Econometrics Seminar Series | Bootstrap Massive & Chaotic Data by Nan Zou – School of Economics Econometrics Seminar Series | Bootstrap Massive & Chaotic Data by Nan Zou – School of Economics

Econometrics Seminar Series | Bootstrap Massive & Chaotic Data by Nan Zou

 Invites you to a

Econometrics seminar presented by

Nan Zou

(Macquarie University)

Bootstrap Massive

Joint with Patrice Bertail, Dimitris Politis and Stanislav Volgushev


Chaotic Data

Joint with Kasun Fernando


Wednesday 24 August

2.00pm – 3.30pm

Via Zoom: Meeting Link

Abstract: This talk contains two parts. Its first part investigates the “bag of little bootstraps”, a bootstrap designed for massive data. In classic statistical inference, the bootstrap stands out as a simple, powerful, and data-driven technique. However, when coping with massive data sets, which are increasingly prevalent these days, the bootstrap can be computationally infeasible. To speed up the bootstrap for massive data sets, the bag of little bootstraps has been invented in 2014. Despite its considerable popularity, little is known about the bag of little bootstraps’s theoretical properties, including reliability. Indeed, our preliminary results have already raised questions on the applicability of the bag of little bootstraps under a simple but important setting. This part will first introduce the bag of little bootstraps procedure and then investigate its theoretical applicability. Specifically, for this applicability, this part will present a counterexample for the claimed sufficient condition in the literature and will, as a remedy, provide a hopefully correct, generic sufficient condition. This part is joint with P. Bertail, D. Politis, and S. Volgushev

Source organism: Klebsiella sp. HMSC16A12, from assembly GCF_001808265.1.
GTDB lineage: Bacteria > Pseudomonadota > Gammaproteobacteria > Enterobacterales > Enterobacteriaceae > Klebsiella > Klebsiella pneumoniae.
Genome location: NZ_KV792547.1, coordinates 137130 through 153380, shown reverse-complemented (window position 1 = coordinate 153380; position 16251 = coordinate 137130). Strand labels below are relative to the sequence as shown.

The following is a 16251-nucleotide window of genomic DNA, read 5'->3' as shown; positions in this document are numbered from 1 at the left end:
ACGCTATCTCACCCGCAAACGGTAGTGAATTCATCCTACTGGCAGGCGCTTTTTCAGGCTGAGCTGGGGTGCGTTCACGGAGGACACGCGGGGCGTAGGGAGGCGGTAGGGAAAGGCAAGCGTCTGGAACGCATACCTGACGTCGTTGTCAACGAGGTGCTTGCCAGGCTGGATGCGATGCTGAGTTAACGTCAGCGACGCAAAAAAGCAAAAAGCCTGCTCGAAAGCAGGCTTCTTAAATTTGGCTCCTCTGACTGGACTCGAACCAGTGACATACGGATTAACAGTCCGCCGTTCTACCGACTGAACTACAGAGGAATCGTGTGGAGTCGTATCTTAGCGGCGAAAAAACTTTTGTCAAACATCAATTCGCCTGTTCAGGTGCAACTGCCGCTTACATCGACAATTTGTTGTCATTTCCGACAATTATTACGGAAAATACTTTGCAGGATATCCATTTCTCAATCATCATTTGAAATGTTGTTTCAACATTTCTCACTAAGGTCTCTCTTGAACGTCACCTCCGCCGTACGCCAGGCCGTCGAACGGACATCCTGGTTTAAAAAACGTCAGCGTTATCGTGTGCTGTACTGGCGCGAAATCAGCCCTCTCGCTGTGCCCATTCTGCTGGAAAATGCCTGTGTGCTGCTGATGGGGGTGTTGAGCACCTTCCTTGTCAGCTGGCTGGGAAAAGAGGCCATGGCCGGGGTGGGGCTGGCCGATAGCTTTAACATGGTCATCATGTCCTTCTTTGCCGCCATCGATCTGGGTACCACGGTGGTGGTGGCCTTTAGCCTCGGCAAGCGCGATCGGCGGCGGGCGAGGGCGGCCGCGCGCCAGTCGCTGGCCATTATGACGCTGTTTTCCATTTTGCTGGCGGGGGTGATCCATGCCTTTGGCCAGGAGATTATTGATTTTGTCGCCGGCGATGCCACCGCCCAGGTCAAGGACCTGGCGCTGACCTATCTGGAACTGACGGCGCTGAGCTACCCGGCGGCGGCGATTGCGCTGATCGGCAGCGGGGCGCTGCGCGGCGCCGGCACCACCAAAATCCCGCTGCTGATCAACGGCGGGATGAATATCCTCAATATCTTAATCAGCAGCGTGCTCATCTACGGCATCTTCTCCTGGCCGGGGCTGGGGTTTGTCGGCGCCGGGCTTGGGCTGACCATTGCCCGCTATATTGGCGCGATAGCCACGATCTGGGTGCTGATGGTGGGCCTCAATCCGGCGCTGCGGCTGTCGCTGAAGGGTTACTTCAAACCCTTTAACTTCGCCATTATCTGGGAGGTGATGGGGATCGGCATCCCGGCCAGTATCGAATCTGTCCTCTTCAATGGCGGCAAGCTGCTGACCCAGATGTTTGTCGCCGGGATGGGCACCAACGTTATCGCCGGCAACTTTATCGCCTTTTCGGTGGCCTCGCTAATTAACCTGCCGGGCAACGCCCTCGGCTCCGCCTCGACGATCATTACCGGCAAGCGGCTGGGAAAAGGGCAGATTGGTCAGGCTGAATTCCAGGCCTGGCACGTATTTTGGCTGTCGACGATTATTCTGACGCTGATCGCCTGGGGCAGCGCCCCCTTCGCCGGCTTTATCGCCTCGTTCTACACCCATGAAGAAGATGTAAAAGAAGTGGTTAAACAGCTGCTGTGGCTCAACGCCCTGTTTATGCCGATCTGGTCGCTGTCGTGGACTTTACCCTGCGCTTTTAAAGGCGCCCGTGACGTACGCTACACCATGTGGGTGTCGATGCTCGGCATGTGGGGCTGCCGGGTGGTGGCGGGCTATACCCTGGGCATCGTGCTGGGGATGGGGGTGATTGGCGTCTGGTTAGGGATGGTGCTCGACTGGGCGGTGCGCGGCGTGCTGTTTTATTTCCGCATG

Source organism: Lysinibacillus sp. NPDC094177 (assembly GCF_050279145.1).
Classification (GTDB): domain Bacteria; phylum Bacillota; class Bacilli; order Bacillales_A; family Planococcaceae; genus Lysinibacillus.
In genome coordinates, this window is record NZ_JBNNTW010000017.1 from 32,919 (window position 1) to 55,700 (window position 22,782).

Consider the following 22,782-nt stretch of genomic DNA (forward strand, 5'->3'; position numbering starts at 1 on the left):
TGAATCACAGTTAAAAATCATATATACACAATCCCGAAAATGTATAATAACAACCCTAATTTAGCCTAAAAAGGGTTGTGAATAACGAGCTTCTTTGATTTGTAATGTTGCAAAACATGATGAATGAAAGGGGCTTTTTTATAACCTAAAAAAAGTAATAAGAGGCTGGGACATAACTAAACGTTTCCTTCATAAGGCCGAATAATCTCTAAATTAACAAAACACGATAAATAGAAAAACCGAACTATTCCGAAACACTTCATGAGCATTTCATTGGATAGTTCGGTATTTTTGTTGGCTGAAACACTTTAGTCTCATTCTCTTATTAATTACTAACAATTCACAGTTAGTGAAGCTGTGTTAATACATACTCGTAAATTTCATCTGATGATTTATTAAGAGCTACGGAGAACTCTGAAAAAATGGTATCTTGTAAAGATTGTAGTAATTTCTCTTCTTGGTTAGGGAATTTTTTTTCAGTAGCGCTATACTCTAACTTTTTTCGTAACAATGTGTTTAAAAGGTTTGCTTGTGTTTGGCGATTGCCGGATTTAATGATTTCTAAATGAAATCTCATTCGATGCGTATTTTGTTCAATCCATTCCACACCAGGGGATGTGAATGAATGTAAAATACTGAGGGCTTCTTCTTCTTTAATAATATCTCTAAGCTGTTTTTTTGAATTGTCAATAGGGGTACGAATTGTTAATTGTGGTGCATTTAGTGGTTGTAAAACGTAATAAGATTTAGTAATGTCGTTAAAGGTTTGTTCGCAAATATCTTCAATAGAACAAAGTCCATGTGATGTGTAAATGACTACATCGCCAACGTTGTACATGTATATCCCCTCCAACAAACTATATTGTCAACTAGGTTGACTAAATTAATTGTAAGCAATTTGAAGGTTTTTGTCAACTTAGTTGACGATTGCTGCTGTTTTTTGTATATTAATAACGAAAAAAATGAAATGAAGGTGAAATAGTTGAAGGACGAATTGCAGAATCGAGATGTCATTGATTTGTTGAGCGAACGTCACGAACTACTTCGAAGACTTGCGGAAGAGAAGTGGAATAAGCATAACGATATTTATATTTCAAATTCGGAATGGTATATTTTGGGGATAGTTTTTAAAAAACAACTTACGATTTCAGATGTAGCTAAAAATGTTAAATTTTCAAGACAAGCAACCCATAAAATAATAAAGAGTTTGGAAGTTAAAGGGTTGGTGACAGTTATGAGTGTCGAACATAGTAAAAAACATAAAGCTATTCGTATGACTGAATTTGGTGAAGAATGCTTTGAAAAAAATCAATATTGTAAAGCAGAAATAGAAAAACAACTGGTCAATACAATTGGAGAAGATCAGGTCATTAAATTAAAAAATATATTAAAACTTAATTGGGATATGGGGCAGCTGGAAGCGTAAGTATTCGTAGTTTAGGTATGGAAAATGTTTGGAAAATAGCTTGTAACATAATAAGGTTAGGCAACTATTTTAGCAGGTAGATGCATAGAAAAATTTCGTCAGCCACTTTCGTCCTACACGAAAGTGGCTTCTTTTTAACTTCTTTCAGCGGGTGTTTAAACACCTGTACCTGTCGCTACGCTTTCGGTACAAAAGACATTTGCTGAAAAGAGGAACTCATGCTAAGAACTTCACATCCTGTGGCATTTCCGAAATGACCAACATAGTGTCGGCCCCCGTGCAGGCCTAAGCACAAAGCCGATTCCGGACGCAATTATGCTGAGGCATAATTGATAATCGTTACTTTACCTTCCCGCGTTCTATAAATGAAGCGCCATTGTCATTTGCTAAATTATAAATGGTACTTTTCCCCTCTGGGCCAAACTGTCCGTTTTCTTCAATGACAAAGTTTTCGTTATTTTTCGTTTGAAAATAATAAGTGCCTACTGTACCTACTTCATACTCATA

This talk’s second part introduces the bootstrap for chaotic dynamical systems. After its establishment in the late 19th century through the efforts of Poincaré (1879) and Lyapunov (1892), the theory of dynamical systems was applied to study processes that change over time. Despite their deterministic nature, dynamical systems can exhibit incomprehensibly chaotic behaviors and seemingly random patterns. Consequently, a dynamical system is usually represented by a probabilistic model, in which the unknown parameters must be estimated using statistical methods. To measure the uncertainty of such estimation, we develop a bootstrap method and establish its consistency and second-order efficiency via continuous Edgeworth expansions. This part is joint with K. Fernando.

For further information contact: Econometrics seminar series coordinator Dr Ye Lu (

For all upcoming seminars in School of Economics see Our events and Calendar


Aug 24 2022


2:00 pm - 3:30 pm

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